Frank Murkowski’s recent push to close a pipeline deal with the North Slope producers is a poignant reminder that money talks, and BS walks.
The Alaska governor rallied the troops in Juneau this month, calling the state’s 20 senators back into the legislature for a special summer session, to vote on two pieces of pipeline legislation.
The first is a bill that would replace the current oil tax regime with a net profits tax for the North Slope oil and gas producers, and freeze the new tax rates for decades.
The second bill would make key parts of Murkowski’s deal with BP, ExxonMobil and ConocoPhillips — the holy trinity of fossil fuel production in Alaska that controls the 37.5 tcf (trillion cubic feet) of natural gas buried beneath the Beaufort Sea — legal and binding.
The deal gives the North Slope producers rights to build the 2,810-kilometre pipeline between Prudhoe Bay and Alberta — a construction project worth more that $20 billion, by current estimates.
That Canada could be left out of the deal seems inconceivable. Most of the pipeline would cross Canadian soil.
Furthermore, Canadian federal law dictates that TransCanada Pipelines Ltd., a Calgary-based company, holds rights to build the Canadian portion, under the 1978 Northern Pipeline Act.
Seemingly, Murkowski isn’t too worried about Canadian sovereignty.
“Nobody’s walking out of here without taking a position and standing up and being counted,” he said at a news conference two weeks ago.
At last check, the senators were still debating. Some are worried Alaska is giving too much to the corporations, while Murkowski has been adamant he wants the deal to go through.
Regardless of the outcome, the pipeline project is not going to happen without “maximizing benefits for Yukoners and mitigating all the social challenges,” according to Yukon Premier Dennis Fentie.
“Alaska is obligated, under their own laws and legislation, to negotiate fiscal terms with the producers, and in that process these types of things are evolving,” Fentie said in a news conference last week.
“That’s his government and his position and that certainly won’t be something Canadians would entertain and, more importantly, it won’t be something Yukoners would entertain, period.”
A Canadian leader, talking tough.
It would be nice to be able to believe him.
But it’s doubtful that Murkowski, governor of a 627,000-constituent red state and seeking re-election, is going to even remember to make an attempt at not offending Canadian sovereignty.
Or vet his plans with the leader of 33,000 Yukoners, regardless of the cozy relationship both men have often professed.
For instance, Hal Kvisle, CEO of TransCanada Pipelines Ltd., has his doubts.
Kvisle sent a letter to Murkowski last week, reminding him that “TransCanada holds valid property rights to build and own the Canadian section of the project, and we have no option but to defend those rights on behalf of our Canadian shareholders.”
It’s possible that Murkowski’s deal will include the option of contracting the Canadian portion of the pipeline to TransCanada, or any other company with a legitimate interest.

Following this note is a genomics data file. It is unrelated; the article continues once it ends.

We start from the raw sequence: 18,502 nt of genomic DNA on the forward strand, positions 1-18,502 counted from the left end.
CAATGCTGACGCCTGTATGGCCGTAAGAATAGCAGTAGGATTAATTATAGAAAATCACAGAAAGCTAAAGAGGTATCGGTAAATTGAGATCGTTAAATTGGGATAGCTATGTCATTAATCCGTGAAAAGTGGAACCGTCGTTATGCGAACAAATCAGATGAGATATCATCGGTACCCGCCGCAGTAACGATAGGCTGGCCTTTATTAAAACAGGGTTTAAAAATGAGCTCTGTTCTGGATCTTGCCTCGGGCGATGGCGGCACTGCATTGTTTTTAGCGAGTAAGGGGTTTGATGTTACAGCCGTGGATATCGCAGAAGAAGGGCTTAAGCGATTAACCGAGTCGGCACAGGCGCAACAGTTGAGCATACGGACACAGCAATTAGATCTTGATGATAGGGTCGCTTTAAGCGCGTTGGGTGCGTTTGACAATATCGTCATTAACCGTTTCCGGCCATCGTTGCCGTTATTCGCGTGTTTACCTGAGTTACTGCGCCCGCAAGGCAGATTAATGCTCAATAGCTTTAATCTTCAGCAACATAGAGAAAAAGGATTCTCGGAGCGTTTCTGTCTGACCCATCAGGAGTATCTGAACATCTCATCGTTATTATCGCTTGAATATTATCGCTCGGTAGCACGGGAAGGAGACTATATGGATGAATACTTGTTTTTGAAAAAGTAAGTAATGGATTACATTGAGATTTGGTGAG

One Republican senator, Ralph Seekins, who chairs the Alaska senate special committee on natural gas development, said he would invite TransCanada to make its case.
Kvisle is banking on it, since he also told Murkowski that TransCanada is “generally supportive of the gas pipeline agreement which you have reached.”
But there’s no guarantee Canada will have any stake in the deal, as far as Alaska is concerned.
Canada isn’t in the cards. Not this hand, anyway.
Nevertheless, Fentie’s not worried.
“On the Canadian side, the Canadians will dictate what transpires there,” he said.
“I don’t think we are at a stage where any conclusion can be drawn here.”
Perhaps Fentie knows something the rest of us, including Kvisle, do not.
Perhaps he’s got the political chops to protect Yukon’s interests. One would hope so.
But it’s an election year in the Yukon as well, and Fentie will have to fight to hold power in a race that, at present, appears anyone’s for the taking.
He doesn’t need a concluded Alaska pipeline deal exclusive of Canadian interests at the moment. But that’s a real possibility, and a dangerous one for Canada.
Too bad this deal is going down before a feasibility study has been solicited. Fentie was quick enough with the purse strings in 2005, when Alaska asked the Yukon to chip in $3 million for a jointly funded feasibility study for another proposal, the Alaska-Canada rail link.
Those tax dollars seem to have bought some respect, since the study’s head office is located in Whitehorse.
But nobody has asked Fentie to open the territory’s purse strings for any pipeline proposal.
Previous agreements to work in partnership with Alaska notwithstanding, nobody from Alaska is asking Fentie, or Ottawa, much of anything at the moment.
A few years and likely a few Yukon premiers will pass before construction on an Alaska Highway pipeline actually begins, but the paperwork is getting done today.
When the North Slope producers finally come knocking, loaded for business with trucks full of pipe, Yukon’s relationship with Alaska had better be at least as strong as Fentie would have people believe it is now, if Canada is to get a piece of the action. (GM)